Osteoarthritis (OA) is the most prevalent joint disease and a leading source of chronic pain and disability in the United States (1) and other developed nations (2). Knee OA accounts for more than 80% of the disease’s total burden (2) and affects at least 19% of American adults aged 45 y and older (3). Substantial evidence indicates that knee OA is proximately caused by the breakdown of joint tissues from mechanical loading (4) and inflammation (5), but the deeper underlying causes of knee OA’s high prevalence remain unclear and poorly tested, hindering efforts to prevent and treat the disease. Two recent public health trends, however, are commonly assumed to be dominant factors (6, 7). First, because knee OA’s prevalence increases with age (8), the rise in life expectancy in the United States since the early 20th century is thought to have led to high knee OA levels among the elderly, with the presumption that, as people age, their senescing joint tissues accumulate more wear and tear from loading (9). Second, high body mass index (BMI) has become epidemic in the United States in recent decades and is a well-known risk factor for knee OA (8), probably because of the combined effects of joint overloading and adiposity-induced inflammation (10). Whether increases in longevity and BMI are responsible for current knee OA levels has never been tested, but this assumption has led many to view the disease’s high prevalence as effectively unpreventable, since aging is untreatable, and the high BMI epidemic is intractable (8, 11).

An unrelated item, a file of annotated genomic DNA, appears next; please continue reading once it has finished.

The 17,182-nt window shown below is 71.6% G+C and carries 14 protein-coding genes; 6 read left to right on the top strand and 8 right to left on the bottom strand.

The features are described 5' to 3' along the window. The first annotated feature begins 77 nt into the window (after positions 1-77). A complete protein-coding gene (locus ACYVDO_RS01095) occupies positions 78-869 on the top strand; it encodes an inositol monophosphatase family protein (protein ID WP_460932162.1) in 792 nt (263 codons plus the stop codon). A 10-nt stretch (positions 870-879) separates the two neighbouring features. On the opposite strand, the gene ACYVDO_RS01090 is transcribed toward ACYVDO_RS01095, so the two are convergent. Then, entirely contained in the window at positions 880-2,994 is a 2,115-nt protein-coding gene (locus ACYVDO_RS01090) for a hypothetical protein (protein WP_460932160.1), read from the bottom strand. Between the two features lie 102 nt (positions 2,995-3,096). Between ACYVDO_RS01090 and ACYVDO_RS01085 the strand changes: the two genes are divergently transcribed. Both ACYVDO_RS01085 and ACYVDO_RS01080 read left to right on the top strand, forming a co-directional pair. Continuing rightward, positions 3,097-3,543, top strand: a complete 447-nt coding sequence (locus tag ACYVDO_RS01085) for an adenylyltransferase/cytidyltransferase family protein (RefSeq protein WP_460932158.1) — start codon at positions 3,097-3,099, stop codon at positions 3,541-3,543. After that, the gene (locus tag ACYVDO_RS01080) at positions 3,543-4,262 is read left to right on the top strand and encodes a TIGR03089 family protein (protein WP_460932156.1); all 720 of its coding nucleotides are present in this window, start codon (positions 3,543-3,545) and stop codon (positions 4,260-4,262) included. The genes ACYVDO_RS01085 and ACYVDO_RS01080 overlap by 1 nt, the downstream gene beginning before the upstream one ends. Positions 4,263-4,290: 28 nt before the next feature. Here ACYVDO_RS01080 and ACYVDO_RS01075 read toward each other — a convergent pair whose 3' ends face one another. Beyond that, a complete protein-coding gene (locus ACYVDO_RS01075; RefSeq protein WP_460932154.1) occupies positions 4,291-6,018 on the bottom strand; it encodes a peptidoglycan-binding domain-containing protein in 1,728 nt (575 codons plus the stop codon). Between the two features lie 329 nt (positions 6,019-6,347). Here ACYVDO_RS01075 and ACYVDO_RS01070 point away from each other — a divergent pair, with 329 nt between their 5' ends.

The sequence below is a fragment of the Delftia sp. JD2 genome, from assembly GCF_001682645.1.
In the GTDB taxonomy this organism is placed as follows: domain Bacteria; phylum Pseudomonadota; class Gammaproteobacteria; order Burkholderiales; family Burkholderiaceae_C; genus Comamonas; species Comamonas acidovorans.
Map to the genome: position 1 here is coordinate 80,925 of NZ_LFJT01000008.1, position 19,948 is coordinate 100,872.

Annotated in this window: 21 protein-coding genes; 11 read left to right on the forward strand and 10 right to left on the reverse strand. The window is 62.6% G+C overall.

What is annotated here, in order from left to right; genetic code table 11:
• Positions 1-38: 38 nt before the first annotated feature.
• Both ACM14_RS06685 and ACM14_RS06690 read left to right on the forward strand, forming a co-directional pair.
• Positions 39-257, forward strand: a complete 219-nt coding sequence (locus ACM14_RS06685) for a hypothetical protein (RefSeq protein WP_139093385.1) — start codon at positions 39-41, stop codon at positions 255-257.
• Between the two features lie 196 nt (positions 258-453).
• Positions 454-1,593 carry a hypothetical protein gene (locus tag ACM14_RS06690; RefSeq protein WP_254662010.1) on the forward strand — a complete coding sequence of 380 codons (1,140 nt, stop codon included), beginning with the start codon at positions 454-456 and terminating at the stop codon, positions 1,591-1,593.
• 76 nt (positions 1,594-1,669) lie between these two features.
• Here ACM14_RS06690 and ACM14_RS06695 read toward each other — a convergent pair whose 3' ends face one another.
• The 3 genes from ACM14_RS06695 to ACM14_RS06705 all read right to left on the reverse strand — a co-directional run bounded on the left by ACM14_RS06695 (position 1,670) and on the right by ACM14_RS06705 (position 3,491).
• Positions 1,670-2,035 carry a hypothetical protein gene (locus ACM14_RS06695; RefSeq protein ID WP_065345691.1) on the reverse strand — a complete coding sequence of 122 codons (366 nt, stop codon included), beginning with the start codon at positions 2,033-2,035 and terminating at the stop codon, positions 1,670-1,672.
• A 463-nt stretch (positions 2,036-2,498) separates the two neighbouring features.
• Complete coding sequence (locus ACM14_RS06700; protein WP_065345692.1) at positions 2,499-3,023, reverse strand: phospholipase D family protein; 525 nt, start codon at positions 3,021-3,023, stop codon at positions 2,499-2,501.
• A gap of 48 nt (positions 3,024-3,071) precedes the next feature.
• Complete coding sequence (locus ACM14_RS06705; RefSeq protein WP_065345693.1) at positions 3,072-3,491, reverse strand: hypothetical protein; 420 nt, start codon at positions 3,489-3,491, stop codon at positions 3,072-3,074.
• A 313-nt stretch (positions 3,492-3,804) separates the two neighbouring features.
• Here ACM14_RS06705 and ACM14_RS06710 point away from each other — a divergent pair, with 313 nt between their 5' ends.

One underused yet potentially powerful way to identify and assess the risk factors responsible for current knee OA levels is to examine long-term changes in the disease’s prevalence by comparing contemporary with historic and prehistoric populations (12). Epidemiological studies of present day populations are valuable but are limited in their ability to analyze risk factors that are now pervasive but used to be less common. It is difficult to find large samples of living Americans whose lifestyles, including physical activity levels and diet, resemble those of past generations. Although many variables cannot be measured and thus controlled in epidemiological studies of people living in the past, a major benefit of analyzing populations over historical and evolutionary time is to assess known risk factors under different environmental conditions and thus bring to light the effects of risk factors that might not be apparent or testable in modern populations alone. Furthermore, although knee OA is known to be ancient (12), we know very little about changes in its prevalence over time. Low levels of knee OA have been reported for some historic and prehistoric populations (13???17), suggesting that the disease’s prevalence has recently increased, but these studies used different diagnostic criteria than those used to diagnose knee OA in living patients, used samples composed mostly of younger individuals, and did not account for BMI, complicating comparisons with modern epidemiological data.